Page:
The topography of the Stuart Ranch is extremely diverse. The upland mesas have elevations ranging from 1,400 feet to 1,475 feet. These fairly level mesas have limestone rock side slopes descending to level and gently rolling live oak prairies. This productive prairie land then descends to scenic creek bottom areas with elevations ranging from 1,100 feet to 1,300 feet. Most of the side slopes and ridges throughout the Stuart Ranch have large fractured limestone boulder facings along the edges of the escarpments.

The main body of the ranch, which is located north of the highway, contains approximately 9,373 acres. The smaller portion of the ranch, to the south of the highway, contains approximately 2,285 acres.

Water:
Several major drainages run through the ranch. Bill’s Creek and South Bill’s Creek drain the southern one-third (1/3) of the property. The centerpiece of the Stuart Ranch is Ioni Creek. This very scenic creek and its numerous tributaries flows through the northern one-third (1/3) of the ranch for a distance of approximately 6 miles. With normal rainfall, these major drainages will have crystal clear flowing water for much of the year, especially during the cooler months. During the summer water flow decreases substantially, and during the hottest portion of the year these creeks may cease to flow but will still have large intermittent holes of water throughout.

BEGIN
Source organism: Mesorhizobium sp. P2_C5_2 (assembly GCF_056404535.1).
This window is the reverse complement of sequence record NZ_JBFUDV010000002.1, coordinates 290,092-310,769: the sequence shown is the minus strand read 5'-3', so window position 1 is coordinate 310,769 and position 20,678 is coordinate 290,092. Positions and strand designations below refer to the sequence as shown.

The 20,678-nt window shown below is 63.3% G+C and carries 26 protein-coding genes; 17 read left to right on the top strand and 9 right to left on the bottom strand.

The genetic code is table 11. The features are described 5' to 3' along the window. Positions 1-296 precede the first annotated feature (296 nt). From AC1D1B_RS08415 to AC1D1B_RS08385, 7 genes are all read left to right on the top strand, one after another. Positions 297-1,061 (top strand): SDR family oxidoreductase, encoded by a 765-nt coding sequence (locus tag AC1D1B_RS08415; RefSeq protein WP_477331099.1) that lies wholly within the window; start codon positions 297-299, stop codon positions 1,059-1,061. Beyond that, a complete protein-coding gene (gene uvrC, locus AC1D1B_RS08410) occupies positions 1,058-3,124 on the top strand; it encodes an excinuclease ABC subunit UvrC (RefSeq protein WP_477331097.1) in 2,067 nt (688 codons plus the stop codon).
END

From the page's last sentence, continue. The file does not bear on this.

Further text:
A remote, but very picturesque area of the Stuart Ranch should be viewed by any serious prospect. This “must see” unique setting is only accessible by foot, but well worth the walk. Cool crystal clear spring water surfaces from a large fractured rock crevice in the limestone side slopes above Ioni Creek. As this flowing spring water exits the crevice, it immediately spreads throughout the tree covered rocky side slopes, creating numerous small water falls which ultimately splash into the creek. At times, it is estimated these springs run a couple of thousand gallons per minute, but decrease substantially during the hot summer. The water from these springs is cool and refreshing and nearby holes of water along Ioni Creek are typically 6-8 feet deep, offering a great place for summertime swimming. It was reported to the broker that these springs continued to flow throughout the recent 100 year drought of 2011-2014. Other smaller springs are scattered throughout the ranch. It is very common to view bass, perch, catfish and baitfish in the deeper, clear water holes along Ioni Creek and various tributaries.